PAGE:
Music

PWR BTTM’s Music Returns to Streaming Services, After Sexual-Misconduct Allegations

 

 

LA Times reports — A month after an acquaintance made explosive allegations about the band’s behavior, accusing member Ben Hopkins of “inappropriate sexual contact with people despite several ‘nos’ and without warning or consent,” queer punk band PWR BTTM’s debut album, “Ugly Cherries,” has returned to streaming services. The band has also hired a high-profile manager and lawyer to reclaim its music.

In a strongly worded news release issued Tuesday, the duo detailed the events that led to “Ugly Cherries” and “Pageant,” their highly anticipated and acclaimed sophomore album released on May 12, being removed from Apple Music, Spotify, Tidal and other services.

They described a scenario in which “the band’s current and past record labels dropped them as a result of an anonymous allegation of sexual misconduct.” The respected indie label Polyvinyl dropped PWR BTTM almost immediately after the allegations surfaced.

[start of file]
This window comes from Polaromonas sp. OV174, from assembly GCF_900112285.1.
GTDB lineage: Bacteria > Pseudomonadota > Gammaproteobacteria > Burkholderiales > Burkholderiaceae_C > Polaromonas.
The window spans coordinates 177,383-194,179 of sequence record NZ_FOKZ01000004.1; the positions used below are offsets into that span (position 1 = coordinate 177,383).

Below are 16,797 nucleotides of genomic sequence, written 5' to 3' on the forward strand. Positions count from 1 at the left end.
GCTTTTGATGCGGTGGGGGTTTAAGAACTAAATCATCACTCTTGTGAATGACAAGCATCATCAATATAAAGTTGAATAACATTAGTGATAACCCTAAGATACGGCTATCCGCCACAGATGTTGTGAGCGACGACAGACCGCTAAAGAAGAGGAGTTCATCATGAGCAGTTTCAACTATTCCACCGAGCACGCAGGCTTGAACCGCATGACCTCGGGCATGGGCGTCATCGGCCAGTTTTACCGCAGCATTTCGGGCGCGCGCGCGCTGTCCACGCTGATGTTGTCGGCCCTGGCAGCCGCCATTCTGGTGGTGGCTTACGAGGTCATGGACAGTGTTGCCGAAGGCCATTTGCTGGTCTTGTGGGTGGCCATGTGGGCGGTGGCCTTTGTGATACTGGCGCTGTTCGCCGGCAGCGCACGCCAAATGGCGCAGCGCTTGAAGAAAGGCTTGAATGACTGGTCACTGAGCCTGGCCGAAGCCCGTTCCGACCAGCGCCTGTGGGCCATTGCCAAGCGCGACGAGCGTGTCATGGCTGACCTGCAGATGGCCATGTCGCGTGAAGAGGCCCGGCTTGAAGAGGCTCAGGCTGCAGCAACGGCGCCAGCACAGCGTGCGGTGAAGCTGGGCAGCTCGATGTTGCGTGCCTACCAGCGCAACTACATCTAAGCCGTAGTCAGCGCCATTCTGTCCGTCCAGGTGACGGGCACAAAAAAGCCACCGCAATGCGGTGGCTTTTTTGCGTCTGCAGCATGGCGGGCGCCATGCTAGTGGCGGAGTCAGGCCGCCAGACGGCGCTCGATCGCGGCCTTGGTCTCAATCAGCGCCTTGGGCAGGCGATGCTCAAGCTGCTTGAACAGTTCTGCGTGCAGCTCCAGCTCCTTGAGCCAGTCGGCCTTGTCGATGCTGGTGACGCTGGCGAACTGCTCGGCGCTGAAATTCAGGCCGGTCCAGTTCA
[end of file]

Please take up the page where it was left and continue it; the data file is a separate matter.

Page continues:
The band, which also includes Liv Bruce, has contested the claims but stressed that its philosophy has been to “ensure that a survivor of abuse has a voice, that their story should be heard and that people who cross the line should be held accountable.” Ultimately, PWR BTTM’s 36-city tour was canceled and its management quit.

A month later, the musicians have retained the services of Lisa Barbaris, a longtime industry executive who manages Cyndi Lauper. Over the course of her career in publicity and artist relations, Barbaris has worked with acts including Metallica, Cher and 10,000 Maniacs.

According to the news release, “Barbaris was appalled at the response of the band’s labels in withdrawing music and support so hastily.”

PWR BTTM has also retained attorney Jeffrey Koenig to untangle the group’s issues with Polyvinyl, which issued — and then pulled — “Pageant.” Calling the label’s response an “unprecedented move,” PWR BTTM stated that “as of now, Polyvinyl has not presented any viable plan to the band to make the music on ‘Pageant’ available to their fans.”

 Source and all text: latimes.com